They stepped away and averted their eyes while the Jarl held his son and cursed the gods.  Soon the apprentices started to wander back toward the college.  Only Elspeth, Onmund, and Trygve stayed, knowing the Jarl would demand an explanation.  Elspeth felt terrible.  Had she simply run after the Thaena as soon as Trygve called out, she might have prevented this.  A long, awkward silence passed and after the Jarl sent his son away with Malur, he stepped up to the group, his face red with grief and anger.

Though Elspeth stood poised and ready to confront the grief-stricken jarl, her voice trembled as she spoke. “Jarl Korir—” she began.

“You fucking mages!” He bellowed as he lurched forward with his hands out, ready to throttled her.  She steeled herself for his attack, but Trygve wedged himself between the incensed Jarl and the Breton.

“My Lord,” he shouted.  “I will remind you that Elspeth is the Dragonborn.  Now we are extremely sorry—“
“Sorry!” he sputtered.  “Sorry doesn’t bring my wife back you milk drinking elf-fucking piece of shit.”

Elf fucker?  That was new.  Elspeth frowned sadly; she was trying think of something to say, something that might diffuse the tension and express, in a way that wouldn’t incite more ire, how completely sorry she was.  But there were no words.  So she kept her mouth shut and despised herself for it.

Trygve stood practically nose to nose with the furious jarl, who still looked like he might tear into Elspeth’s throat if he got past him.  “Step away my Lord.  Step away before something happens that you might regret.”

Before the Jarl could respond, Malur sidled up behind him, this time accompanied by Kai Wet-Pommel, the Stormcloak officer stationed in the Jarl’s Longhouse, several guards and Frida, a local priestess.  Korir looked at them and glared, but Malur managed to coax him away while the officer and the priestess directed the guards to move Thaena’s body.

They stood quietly until they saw the last of the group disappear into the shack that functioned as the town’s hall of the dead.  “Come on,” said Trygve gruffly.  “We need to get back.”  He turned without so much as a glance in Elspeth’s direction and hurried back up the bridge.

She felt the last bit of energy leave her body as she leaned into Onmund.  Swallowing against a hard lump growing in her throat, she fought back tears as she continued to scan the town, now empty but for an occasional guard.  This was all her fault.  She resisted a bit as he tried to guide back up toward the college, as if standing in the cold all night staring at the strange debris that littered the ground could be penance for her failure to save the jarl’s wife.  But there was much more to do.  As she trudged up the bridge toward the college, she tried to prepare herself for the next task by focusing her thoughts but she was simply too weary.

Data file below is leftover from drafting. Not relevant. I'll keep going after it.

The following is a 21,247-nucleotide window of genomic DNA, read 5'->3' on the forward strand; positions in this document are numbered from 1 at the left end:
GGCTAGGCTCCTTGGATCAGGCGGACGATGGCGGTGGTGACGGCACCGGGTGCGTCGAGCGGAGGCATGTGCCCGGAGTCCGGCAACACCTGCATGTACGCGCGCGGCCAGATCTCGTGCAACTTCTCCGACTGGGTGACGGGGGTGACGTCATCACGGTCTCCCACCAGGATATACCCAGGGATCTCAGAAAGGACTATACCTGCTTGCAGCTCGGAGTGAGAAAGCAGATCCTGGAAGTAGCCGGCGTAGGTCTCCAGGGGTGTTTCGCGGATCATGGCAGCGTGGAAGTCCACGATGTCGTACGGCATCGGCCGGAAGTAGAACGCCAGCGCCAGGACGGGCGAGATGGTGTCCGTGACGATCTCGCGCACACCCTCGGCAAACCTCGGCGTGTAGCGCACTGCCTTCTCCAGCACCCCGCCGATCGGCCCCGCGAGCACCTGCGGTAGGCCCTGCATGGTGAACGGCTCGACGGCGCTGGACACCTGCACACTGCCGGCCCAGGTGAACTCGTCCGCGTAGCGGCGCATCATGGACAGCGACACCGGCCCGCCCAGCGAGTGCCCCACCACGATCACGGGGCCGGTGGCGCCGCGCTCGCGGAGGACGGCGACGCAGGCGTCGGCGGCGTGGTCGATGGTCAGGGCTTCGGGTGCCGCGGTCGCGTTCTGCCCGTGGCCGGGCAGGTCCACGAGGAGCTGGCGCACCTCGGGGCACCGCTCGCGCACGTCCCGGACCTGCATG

They needed to find Mirabelle, but Onmund took one look at Elspeth and directed her to his room.  “Go lie down, please.  I’ll talk to Mirabelle.”  She opened her mouth to protest, but realized she desperate needed the respite he was offering.  Although she knew an important job was forthcoming, the master wizard was the last person she wanted to see and for once she was happy to leave the details to someone else.

After seeing her safely into the Hall of Attainment, Onmund walked across the empty courtyard.  Inside the Hall of the Elements, he shuddered at the sight of the orb, still encased in the powerful barrier and quickly made his way up the steps to the Arch-Mage’s quarters, where he found Trygve talking with Mirabelle just outside the door.

“She’s resting,” he announced before either of them could ask; his tone firm.  There was nothing either of them could say that couldn’t be relayed to Elspeth later.

Mirabelle nodded and turned back to the conversation she’d been having with Trygve.  “Tolfdir and I will try to keep this contained.  Elspeth needs to get her hands on the staff of Magnus.

“Are you certain the staff will help?” asked Trygve.  “Leaving the college at this point seems dubious at best.”

“Perhaps,” she agreed, “but if the stories about the staff are true, if it really can absorb a tremendous amount of power, it may be the only way to break through Ancano’s magic.”  She didn’t sound terribly confident, but it was fairly obvious that they had little choice.  “Elspeth was directed to get the staff,” she reminded him.  “That can’t be discounted.”

“I guess we’re going to Labyrinthian then,” Trygve said.

“Labyrinthian! The staff is there?” Mirabelle sounded surprised at first but then she looked thoughtfully at Trygve.  “Well that can’t be a coincidence.  Wait here.”

Mirabelle disappeared into the Arch-Mage’s quarters and when she returned, she handed Trygve an iron torc.  “Savos told me that this was from Labyrinthian and that I would know what to do with it when the time came.  I think it’s meant for you—well, Elspeth.  I’m not sure, but there was something very personal about it for him.”  Then she paused for a moment, her face falling a little.  “I also think she should have this.  It’s Savos’ amulet.  Take it.  Now, get some rest and then get that staff.”